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The Wind That Shakes the Barley (10/10): Cillian Murphy and Pádraic Delaney give stirring performances as conflicted brothers in director Ken Loach’s brilliant, realistic depiction of the Irish fight for Independence from Britain circa 1920-22 and the resultant strife between the original fighters after the Anglo-Irish Treaty ended the conflict in 1921. Although there’s a lot of talk, there’s plenty of action as this film doesn’t shrink from showing the brutality of the British against the relatively defenseless Irish, as well as the brutality, both physical and psychological, required of revolutionaries. Even though it is 2:04 long, I didn’t look at my watch once. In theatres and video on demand to cable subscribers on IFC In Theatres.

Beyond The Gates (10/10): Filmed at the actual locations, Director Michael Caton-Jones tells the shameful but true story of the massacre at the Ecole Technique Officiele in April, 1994 in Rwanda where the U.N. soldiers abandoned 2,500 Tsutsis to bloodthirsty, machete-laden Hutus. With a spellbinding script by David Wolstencroft, this is a film that inspires disgust for the cowardly U.N., whose attitude is summarized by a line by a British TV reporter, “When I was in Bosnia... I cried every day when I saw a dead woman in the street;...over here they're just...dead Africans....".” Instead of brutalizing your intelligence on some major studio flummery like the latest Will Ferrell idiocy, do yourself a favor and see this brilliant, low-budget independent masterpiece instead, which educates as well as entertains.

The Shooter (7/10): A slam-bang, nonstop man-on-the-run conspiracy thriller starring the always reliable Mark Wahlberg, based on a novel by Washington Post film critic Stephen Hunter. If you can close your eyes and ears to the anti-American political jabs and the overwhelming graphic violence, this is a smashing chase movie, albeit one burdened with a reprehensible moral that justifies individuals wreaking vengeance without regard for legal process.

Black Snake Moan (7/10): An ill-advised title and misguided publicity make this look like a gothic horror story, instead of the feel good love story it is, with a basis in the blues, highlighted by a fine performance by Samuel L. Jackson and an exceptional performance by Christina Ricci.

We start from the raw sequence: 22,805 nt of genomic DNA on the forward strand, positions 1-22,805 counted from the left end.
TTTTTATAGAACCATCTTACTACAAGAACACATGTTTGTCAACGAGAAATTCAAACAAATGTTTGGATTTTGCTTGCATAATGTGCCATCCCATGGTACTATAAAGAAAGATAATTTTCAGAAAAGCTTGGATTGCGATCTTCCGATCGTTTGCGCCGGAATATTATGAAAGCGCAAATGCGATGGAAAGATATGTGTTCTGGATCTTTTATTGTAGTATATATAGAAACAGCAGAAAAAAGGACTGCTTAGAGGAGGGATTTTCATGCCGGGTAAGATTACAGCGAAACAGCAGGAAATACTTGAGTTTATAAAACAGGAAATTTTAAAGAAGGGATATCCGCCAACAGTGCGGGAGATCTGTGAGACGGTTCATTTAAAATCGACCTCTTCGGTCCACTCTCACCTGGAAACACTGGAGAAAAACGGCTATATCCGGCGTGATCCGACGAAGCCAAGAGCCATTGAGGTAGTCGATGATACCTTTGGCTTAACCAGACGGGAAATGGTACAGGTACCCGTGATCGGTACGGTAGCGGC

Hoax (5/10): If the story of Clifford Irving’s phony 1971 autobiography of Howard Hughes is so compelling, why did it have to be mutated with so many fictional additions? This is a wonderful example of how the egos of a writer and director ruined a terrific tale. It would take more than Richard Gere (in a disappointing turn) to make this almost 2-hour long phantasmagoria into the movie it could have been. Opens April 6.

Zodiac (3/10): I went into this film thinking it was going to be a procedural masterpiece, à la “All The President’s Men” (1976). Instead, saddled with a marked lack of dramatic tension and a script that is not only too long, talky, and convoluted, it makes constant references to people who only appear onscreen a few times. When it finally came plodding down to the ending, after two hours forty minutes, the guy they finger as the killer barely appeared in the film at all. And after all that you still don’t know for sure whodunit.

Color Me Kubrick (A True…ish Story)(3/10): OK, John Malkovich can act gay and wear outlandish costumes while “interpreting “ Alan Conway, a mythomaniac who fooled lots of people claiming to be Stanley Kubrick while trying to pick up gay men. Even at 86 minutes it was too much.

Read full reviews at www.tonymedley.com.